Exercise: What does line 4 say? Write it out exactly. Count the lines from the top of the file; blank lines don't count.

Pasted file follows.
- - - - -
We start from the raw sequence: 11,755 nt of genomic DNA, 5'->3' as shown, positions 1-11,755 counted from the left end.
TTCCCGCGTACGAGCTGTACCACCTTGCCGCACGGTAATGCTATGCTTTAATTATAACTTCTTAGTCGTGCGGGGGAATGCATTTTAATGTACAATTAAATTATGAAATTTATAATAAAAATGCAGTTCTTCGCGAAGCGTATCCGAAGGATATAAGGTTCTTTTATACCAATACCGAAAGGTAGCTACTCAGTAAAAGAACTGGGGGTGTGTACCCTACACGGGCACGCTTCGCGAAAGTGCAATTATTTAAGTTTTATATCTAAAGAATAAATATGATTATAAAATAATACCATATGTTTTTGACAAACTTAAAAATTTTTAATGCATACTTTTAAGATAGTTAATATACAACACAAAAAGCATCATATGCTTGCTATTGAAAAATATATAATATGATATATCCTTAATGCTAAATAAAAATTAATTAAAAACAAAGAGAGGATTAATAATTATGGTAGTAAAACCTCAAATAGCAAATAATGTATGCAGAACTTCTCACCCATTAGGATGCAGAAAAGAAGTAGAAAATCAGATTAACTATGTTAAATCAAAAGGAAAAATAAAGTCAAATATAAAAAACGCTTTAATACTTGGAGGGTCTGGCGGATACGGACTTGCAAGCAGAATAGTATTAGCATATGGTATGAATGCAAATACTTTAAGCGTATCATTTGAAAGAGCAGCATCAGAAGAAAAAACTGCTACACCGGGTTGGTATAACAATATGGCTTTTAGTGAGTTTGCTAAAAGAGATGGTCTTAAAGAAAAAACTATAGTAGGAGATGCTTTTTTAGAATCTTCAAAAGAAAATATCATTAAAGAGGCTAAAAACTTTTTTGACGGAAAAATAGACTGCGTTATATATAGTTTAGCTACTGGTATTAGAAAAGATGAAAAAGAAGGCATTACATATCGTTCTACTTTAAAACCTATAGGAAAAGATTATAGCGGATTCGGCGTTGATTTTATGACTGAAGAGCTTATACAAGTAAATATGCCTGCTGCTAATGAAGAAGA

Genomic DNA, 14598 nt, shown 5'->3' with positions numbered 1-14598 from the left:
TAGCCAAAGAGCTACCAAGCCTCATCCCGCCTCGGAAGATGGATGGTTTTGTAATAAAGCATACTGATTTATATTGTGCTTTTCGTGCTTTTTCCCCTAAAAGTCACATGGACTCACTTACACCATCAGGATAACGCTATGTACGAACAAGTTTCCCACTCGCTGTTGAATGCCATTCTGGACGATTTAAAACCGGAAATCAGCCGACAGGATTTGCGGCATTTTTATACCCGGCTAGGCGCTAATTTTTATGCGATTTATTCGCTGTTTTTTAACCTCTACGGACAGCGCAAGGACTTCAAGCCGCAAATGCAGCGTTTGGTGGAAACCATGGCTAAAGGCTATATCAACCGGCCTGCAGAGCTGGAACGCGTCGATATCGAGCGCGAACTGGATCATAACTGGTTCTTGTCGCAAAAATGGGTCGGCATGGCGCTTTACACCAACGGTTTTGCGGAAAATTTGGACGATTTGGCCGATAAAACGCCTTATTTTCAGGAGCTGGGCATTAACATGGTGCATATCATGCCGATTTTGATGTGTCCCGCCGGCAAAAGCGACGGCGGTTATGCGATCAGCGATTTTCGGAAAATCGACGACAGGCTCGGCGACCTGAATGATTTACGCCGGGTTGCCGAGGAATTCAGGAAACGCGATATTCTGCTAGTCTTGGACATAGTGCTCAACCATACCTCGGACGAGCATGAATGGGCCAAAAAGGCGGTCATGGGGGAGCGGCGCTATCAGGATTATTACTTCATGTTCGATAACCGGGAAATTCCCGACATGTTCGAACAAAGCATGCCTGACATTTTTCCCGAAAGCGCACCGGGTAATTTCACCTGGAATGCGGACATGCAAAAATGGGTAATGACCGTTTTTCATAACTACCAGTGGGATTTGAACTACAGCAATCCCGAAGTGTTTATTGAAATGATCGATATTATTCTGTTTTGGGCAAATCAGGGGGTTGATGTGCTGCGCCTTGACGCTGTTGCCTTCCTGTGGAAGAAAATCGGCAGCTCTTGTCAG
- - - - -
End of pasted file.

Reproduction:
TAGCCAAAGAGCTACCAAGCCTCATCCCGCCTCGGAAGATGGATGGTTTTGTAATAAAGCATACTGATTTATATTGTGCTTTTCGTGCTTTTTCCCCTAAAAGTCACATGGACTCACTTACACCATCAGGATAACGCTATGTACGAACAAGTTTCCCACTCGCTGTTGAATGCCATTCTGGACGATTTAAAACCGGAAATCAGCCGACAGGATTTGCGGCATTTTTATACCCGGCTAGGCGCTAATTTTTATGCGATTTATTCGCTGTTTTTTAACCTCTACGGACAGCGCAAGGACTTCAAGCCGCAAATGCAGCGTTTGGTGGAAACCATGGCTAAAGGCTATATCAACCGGCCTGCAGAGCTGGAACGCGTCGATATCGAGCGCGAACTGGATCATAACTGGTTCTTGTCGCAAAAATGGGTCGGCATGGCGCTTTACACCAACGGTTTTGCGGAAAATTTGGACGATTTGGCCGATAAAACGCCTTATTTTCAGGAGCTGGGCATTAACATGGTGCATATCATGCCGATTTTGATGTGTCCCGCCGGCAAAAGCGACGGCGGTTATGCGATCAGCGATTTTCGGAAAATCGACGACAGGCTCGGCGACCTGAATGATTTACGCCGGGTTGCCGAGGAATTCAGGAAACGCGATATTCTGCTAGTCTTGGACATAGTGCTCAACCATACCTCGGACGAGCATGAATGGGCCAAAAAGGCGGTCATGGGGGAGCGGCGCTATCAGGATTATTACTTCATGTTCGATAACCGGGAAATTCCCGACATGTTCGAACAAAGCATGCCTGACATTTTTCCCGAAAGCGCACCGGGTAATTTCACCTGGAATGCGGACATGCAAAAATGGGTAATGACCGTTTTTCATAACTACCAGTGGGATTTGAACTACAGCAATCCCGAAGTGTTTATTGAAATGATCGATATTATTCTGTTTTGGGCAAATCAGGGGGTTGATGTGCTGCGCCTTGACGCTGTTGCCTTCCTGTGGAAGAAAATCGGCAGCTCTTGTCAG